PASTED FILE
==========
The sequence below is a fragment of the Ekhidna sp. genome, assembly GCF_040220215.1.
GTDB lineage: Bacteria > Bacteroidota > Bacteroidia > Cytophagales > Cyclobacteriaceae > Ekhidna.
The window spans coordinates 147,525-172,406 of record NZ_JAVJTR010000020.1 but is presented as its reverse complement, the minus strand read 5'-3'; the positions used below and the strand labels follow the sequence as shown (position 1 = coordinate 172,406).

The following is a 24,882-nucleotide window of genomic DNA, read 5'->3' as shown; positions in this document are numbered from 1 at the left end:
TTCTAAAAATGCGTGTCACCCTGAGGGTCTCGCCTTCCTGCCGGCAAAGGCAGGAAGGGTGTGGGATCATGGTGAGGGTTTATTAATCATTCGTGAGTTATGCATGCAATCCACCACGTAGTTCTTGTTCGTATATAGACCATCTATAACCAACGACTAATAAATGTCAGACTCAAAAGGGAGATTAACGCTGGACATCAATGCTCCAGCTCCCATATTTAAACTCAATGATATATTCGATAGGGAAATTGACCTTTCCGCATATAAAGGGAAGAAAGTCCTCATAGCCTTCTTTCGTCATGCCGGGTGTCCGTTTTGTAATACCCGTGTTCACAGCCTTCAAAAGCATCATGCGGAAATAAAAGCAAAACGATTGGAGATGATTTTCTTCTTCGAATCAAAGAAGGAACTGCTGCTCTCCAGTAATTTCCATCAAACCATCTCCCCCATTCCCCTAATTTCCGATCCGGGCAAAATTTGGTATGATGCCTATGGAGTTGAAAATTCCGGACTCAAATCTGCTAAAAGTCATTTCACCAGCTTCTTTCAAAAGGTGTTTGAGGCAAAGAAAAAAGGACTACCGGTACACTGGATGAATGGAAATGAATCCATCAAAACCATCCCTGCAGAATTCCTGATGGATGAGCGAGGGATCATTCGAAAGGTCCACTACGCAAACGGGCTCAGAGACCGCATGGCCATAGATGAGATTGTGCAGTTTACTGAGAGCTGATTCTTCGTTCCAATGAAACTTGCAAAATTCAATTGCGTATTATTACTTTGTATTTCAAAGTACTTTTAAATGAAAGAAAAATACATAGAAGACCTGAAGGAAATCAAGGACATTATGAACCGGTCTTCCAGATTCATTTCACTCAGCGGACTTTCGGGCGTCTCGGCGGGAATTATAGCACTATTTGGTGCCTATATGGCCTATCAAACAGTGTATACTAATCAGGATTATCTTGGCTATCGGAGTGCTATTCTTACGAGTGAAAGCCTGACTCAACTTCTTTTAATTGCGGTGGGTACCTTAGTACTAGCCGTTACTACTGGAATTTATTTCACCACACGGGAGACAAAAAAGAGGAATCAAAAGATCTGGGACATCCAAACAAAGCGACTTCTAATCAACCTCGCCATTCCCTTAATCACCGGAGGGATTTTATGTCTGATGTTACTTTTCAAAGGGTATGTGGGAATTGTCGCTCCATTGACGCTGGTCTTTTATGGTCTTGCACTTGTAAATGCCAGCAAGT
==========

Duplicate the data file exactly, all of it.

The sequence below is a fragment of the Ekhidna sp. genome, assembly GCF_040220215.1.
GTDB lineage: Bacteria > Bacteroidota > Bacteroidia > Cytophagales > Cyclobacteriaceae > Ekhidna.
The window spans coordinates 147,525-172,406 of record NZ_JAVJTR010000020.1 but is presented as its reverse complement, the minus strand read 5'-3'; the positions used below and the strand labels follow the sequence as shown (position 1 = coordinate 172,406).

The following is a 24,882-nucleotide window of genomic DNA, read 5'->3' as shown; positions in this document are numbered from 1 at the left end:
TTCTAAAAATGCGTGTCACCCTGAGGGTCTCGCCTTCCTGCCGGCAAAGGCAGGAAGGGTGTGGGATCATGGTGAGGGTTTATTAATCATTCGTGAGTTATGCATGCAATCCACCACGTAGTTCTTGTTCGTATATAGACCATCTATAACCAACGACTAATAAATGTCAGACTCAAAAGGGAGATTAACGCTGGACATCAATGCTCCAGCTCCCATATTTAAACTCAATGATATATTCGATAGGGAAATTGACCTTTCCGCATATAAAGGGAAGAAAGTCCTCATAGCCTTCTTTCGTCATGCCGGGTGTCCGTTTTGTAATACCCGTGTTCACAGCCTTCAAAAGCATCATGCGGAAATAAAAGCAAAACGATTGGAGATGATTTTCTTCTTCGAATCAAAGAAGGAACTGCTGCTCTCCAGTAATTTCCATCAAACCATCTCCCCCATTCCCCTAATTTCCGATCCGGGCAAAATTTGGTATGATGCCTATGGAGTTGAAAATTCCGGACTCAAATCTGCTAAAAGTCATTTCACCAGCTTCTTTCAAAAGGTGTTTGAGGCAAAGAAAAAAGGACTACCGGTACACTGGATGAATGGAAATGAATCCATCAAAACCATCCCTGCAGAATTCCTGATGGATGAGCGAGGGATCATTCGAAAGGTCCACTACGCAAACGGGCTCAGAGACCGCATGGCCATAGATGAGATTGTGCAGTTTACTGAGAGCTGATTCTTCGTTCCAATGAAACTTGCAAAATTCAATTGCGTATTATTACTTTGTATTTCAAAGTACTTTTAAATGAAAGAAAAATACATAGAAGACCTGAAGGAAATCAAGGACATTATGAACCGGTCTTCCAGATTCATTTCACTCAGCGGACTTTCGGGCGTCTCGGCGGGAATTATAGCACTATTTGGTGCCTATATGGCCTATCAAACAGTGTATACTAATCAGGATTATCTTGGCTATCGGAGTGCTATTCTTACGAGTGAAAGCCTGACTCAACTTCTTTTAATTGCGGTGGGTACCTTAGTACTAGCCGTTACTACTGGAATTTATTTCACCACACGGGAGACAAAAAAGAGGAATCAAAAGATCTGGGACATCCAAACAAAGCGACTTCTAATCAACCTCGCCATTCCCTTAATCACCGGAGGGATTTTATGTCTGATGTTACTTTTCAAAGGGTATGTGGGAATTGTCGCTCCATTGACGCTGGTCTTTTATGGTCTTGCACTTGTAAATGCCAGCAAGT